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Red-haired hot newcomer Ed Sheeran locks into success
With one big hit, a smash album and some high-profile collaborations behind him, Ed Sheeran is as hot these days as the tousled shock of red hair that sits atop his head.
The British singer-songwriter, who occasionally mixes nimble melodies with hip-hop sensibilities, is riding the breakthrough of his debut album, "+," which has gone five-times platinum in his homeland and hit No. 5 on the Billboard 200 across the pond. His single, "The A Team," is nominated for the Grammy Award for Song of the Year" as well as a pair of Brit Awards in the U.K., while its follow up, "Lego House," is building its own story.
On top of that, Sheeran co-wrote boy band One Direction's hit "Little Things," and he teamed with Taylor Swift to duet on "Everything Has Changed" for her "Red" album. Sheeran will also be Swift's opener when her Red Tour kicks off March 13 in Omaha, Neb. (with a May 4 stop at Detroit's Ford Field).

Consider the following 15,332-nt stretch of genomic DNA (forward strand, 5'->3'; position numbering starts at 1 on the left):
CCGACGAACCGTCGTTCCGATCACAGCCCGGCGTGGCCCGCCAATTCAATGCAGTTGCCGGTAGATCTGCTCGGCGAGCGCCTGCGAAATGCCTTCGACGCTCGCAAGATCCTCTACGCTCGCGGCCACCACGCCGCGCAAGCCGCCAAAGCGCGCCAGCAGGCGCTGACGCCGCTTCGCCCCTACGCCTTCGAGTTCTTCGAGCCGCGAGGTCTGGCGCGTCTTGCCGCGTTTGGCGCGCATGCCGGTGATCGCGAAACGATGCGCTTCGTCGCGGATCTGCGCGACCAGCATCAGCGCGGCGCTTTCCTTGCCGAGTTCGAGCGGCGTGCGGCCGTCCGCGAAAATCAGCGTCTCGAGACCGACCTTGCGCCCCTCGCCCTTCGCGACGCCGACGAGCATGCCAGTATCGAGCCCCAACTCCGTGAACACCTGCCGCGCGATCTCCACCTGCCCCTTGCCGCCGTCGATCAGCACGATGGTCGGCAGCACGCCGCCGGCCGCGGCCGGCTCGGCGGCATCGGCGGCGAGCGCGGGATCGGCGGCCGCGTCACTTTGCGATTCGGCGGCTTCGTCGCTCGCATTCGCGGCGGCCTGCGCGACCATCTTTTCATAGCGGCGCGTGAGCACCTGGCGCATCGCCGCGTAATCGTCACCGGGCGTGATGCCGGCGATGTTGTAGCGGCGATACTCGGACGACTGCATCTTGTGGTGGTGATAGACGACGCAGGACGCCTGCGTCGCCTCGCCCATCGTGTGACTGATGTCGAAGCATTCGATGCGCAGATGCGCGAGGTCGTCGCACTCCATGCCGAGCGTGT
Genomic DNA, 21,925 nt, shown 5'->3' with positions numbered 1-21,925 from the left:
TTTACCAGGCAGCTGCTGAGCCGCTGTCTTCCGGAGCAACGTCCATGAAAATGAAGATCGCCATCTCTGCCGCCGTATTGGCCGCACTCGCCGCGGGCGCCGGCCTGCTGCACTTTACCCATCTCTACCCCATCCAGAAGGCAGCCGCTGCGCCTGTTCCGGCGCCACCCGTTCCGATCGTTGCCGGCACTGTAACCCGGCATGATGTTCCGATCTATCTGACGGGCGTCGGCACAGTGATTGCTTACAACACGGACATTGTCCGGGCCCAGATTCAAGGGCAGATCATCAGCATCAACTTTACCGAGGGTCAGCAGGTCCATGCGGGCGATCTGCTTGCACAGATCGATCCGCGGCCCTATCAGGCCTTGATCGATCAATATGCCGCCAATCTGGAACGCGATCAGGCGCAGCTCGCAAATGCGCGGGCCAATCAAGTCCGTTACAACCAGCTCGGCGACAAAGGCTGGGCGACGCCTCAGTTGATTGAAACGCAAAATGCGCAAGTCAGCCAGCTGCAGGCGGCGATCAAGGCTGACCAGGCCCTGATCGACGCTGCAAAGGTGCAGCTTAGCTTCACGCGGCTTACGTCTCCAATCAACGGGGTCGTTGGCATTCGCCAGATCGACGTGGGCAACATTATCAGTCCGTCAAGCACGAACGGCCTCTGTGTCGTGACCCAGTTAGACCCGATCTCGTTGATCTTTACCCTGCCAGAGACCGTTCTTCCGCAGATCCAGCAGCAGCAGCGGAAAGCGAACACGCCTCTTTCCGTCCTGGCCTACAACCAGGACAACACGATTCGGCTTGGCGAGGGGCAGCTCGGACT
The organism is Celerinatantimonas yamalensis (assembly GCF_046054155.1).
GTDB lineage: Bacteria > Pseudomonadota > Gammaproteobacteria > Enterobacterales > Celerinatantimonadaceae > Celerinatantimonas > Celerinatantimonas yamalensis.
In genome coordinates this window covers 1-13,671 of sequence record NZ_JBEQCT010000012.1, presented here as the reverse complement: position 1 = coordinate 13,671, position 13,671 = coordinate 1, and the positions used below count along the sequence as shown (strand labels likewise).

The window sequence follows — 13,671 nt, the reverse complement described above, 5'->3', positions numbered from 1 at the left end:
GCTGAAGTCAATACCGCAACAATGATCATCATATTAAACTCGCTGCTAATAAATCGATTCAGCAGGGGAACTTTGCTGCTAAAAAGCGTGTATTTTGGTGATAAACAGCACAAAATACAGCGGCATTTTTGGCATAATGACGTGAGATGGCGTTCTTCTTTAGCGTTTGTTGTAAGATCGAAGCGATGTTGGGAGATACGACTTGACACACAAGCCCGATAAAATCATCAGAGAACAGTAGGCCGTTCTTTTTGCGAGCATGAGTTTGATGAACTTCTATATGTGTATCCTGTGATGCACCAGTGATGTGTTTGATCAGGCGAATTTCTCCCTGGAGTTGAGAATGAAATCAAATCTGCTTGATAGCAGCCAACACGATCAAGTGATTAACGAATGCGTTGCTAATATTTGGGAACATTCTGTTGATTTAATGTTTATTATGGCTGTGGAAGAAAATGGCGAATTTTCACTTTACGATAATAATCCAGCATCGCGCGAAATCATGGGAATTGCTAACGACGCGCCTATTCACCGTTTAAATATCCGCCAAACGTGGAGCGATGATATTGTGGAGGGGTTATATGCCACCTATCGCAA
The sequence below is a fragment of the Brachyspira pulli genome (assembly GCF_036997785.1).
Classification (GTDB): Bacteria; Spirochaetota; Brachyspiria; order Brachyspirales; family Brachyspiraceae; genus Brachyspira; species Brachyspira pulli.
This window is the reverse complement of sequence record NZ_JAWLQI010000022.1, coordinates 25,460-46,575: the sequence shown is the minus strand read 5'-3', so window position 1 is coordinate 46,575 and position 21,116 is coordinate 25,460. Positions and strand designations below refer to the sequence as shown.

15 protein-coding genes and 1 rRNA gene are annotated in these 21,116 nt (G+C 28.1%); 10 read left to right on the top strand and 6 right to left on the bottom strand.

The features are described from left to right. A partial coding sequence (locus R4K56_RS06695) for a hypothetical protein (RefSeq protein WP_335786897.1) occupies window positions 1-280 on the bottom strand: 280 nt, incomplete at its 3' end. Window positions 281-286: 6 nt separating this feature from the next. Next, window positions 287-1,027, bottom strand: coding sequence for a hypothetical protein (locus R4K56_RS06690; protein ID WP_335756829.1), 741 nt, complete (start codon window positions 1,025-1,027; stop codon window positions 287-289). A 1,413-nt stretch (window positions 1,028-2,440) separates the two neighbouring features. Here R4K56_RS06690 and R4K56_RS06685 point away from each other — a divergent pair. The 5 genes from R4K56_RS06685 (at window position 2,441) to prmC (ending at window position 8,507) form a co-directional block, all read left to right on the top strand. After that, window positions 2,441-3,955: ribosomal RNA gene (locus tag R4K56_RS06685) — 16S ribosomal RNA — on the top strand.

Sheeran, 21, says he's surprised by the magnitude of his success. But not that he's having it.
"It's kind of happened very gradually; I've gone from strength to strength, and there's never been a point where it stalled," he explains. "When I started off, I was getting love for what I was doing -- just not a massive amount of it. So, yeah, I though there was potential. I just didn't realize it would kind of get as big as it has."
And Sheeran is keenly aware that one hit, even a big one like "The A Team," does not guarantee a career.
"There's a danger of it having a sell-by date; everything could end tomorrow in this kind of musical climate," he acknowledges. "So I've just got to keep working as hard as I can and being nice to everyone and making music people want to listen to, I guess."
Sheeran started making music at home in Suffolk, England. After listening to a lot of Van Morrison music his parents played in the car during drives to London, Sheeran learned to play guitar and was at first playing electric heroics, "doing covers of, like, Eric Clapton and Guns N' Roses and very guitar-driven people." But when he was 11 he caught a show by Irish troubadour Damien Rice that proved pivotal.